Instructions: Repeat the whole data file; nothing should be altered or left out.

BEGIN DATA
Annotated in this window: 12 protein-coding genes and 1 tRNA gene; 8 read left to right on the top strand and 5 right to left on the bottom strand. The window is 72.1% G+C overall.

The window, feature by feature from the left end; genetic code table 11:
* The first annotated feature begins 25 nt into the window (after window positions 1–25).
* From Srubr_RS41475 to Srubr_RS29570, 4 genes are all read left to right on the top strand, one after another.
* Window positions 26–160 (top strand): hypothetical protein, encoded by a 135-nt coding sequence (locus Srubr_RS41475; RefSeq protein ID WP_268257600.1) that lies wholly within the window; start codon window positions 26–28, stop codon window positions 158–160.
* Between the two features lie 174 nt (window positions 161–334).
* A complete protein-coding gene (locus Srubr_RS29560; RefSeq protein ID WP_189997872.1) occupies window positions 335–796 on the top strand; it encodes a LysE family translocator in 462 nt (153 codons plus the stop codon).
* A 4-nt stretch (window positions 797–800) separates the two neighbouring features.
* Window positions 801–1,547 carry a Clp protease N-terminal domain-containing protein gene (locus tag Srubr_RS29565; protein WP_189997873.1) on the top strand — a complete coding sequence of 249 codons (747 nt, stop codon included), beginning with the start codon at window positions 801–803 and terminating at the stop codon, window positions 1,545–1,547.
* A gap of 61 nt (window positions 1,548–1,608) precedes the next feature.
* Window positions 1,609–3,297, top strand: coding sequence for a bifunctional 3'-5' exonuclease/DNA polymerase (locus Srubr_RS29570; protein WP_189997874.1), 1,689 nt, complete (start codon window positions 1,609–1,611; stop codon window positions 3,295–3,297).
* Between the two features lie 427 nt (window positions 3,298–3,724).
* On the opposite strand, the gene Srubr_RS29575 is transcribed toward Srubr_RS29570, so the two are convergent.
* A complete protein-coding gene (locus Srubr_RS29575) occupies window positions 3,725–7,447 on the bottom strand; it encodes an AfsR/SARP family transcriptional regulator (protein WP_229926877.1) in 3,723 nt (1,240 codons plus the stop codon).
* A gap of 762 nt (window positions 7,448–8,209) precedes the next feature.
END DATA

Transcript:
Annotated in this window: 12 protein-coding genes and 1 tRNA gene; 8 read left to right on the top strand and 5 right to left on the bottom strand. The window is 72.1% G+C overall.

The window, feature by feature from the left end; genetic code table 11:
* The first annotated feature begins 25 nt into the window (after window positions 1–25).
* From Srubr_RS41475 to Srubr_RS29570, 4 genes are all read left to right on the top strand, one after another.
* Window positions 26–160 (top strand): hypothetical protein, encoded by a 135-nt coding sequence (locus Srubr_RS41475; RefSeq protein ID WP_268257600.1) that lies wholly within the window; start codon window positions 26–28, stop codon window positions 158–160.
* Between the two features lie 174 nt (window positions 161–334).
* A complete protein-coding gene (locus Srubr_RS29560; RefSeq protein ID WP_189997872.1) occupies window positions 335–796 on the top strand; it encodes a LysE family translocator in 462 nt (153 codons plus the stop codon).
* A 4-nt stretch (window positions 797–800) separates the two neighbouring features.
* Window positions 801–1,547 carry a Clp protease N-terminal domain-containing protein gene (locus tag Srubr_RS29565; protein WP_189997873.1) on the top strand — a complete coding sequence of 249 codons (747 nt, stop codon included), beginning with the start codon at window positions 801–803 and terminating at the stop codon, window positions 1,545–1,547.
* A gap of 61 nt (window positions 1,548–1,608) precedes the next feature.
* Window positions 1,609–3,297, top strand: coding sequence for a bifunctional 3'-5' exonuclease/DNA polymerase (locus Srubr_RS29570; protein WP_189997874.1), 1,689 nt, complete (start codon window positions 1,609–1,611; stop codon window positions 3,295–3,297).
* Between the two features lie 427 nt (window positions 3,298–3,724).
* On the opposite strand, the gene Srubr_RS29575 is transcribed toward Srubr_RS29570, so the two are convergent.
* A complete protein-coding gene (locus Srubr_RS29575) occupies window positions 3,725–7,447 on the bottom strand; it encodes an AfsR/SARP family transcriptional regulator (protein WP_229926877.1) in 3,723 nt (1,240 codons plus the stop codon).
* A gap of 762 nt (window positions 7,448–8,209) precedes the next feature.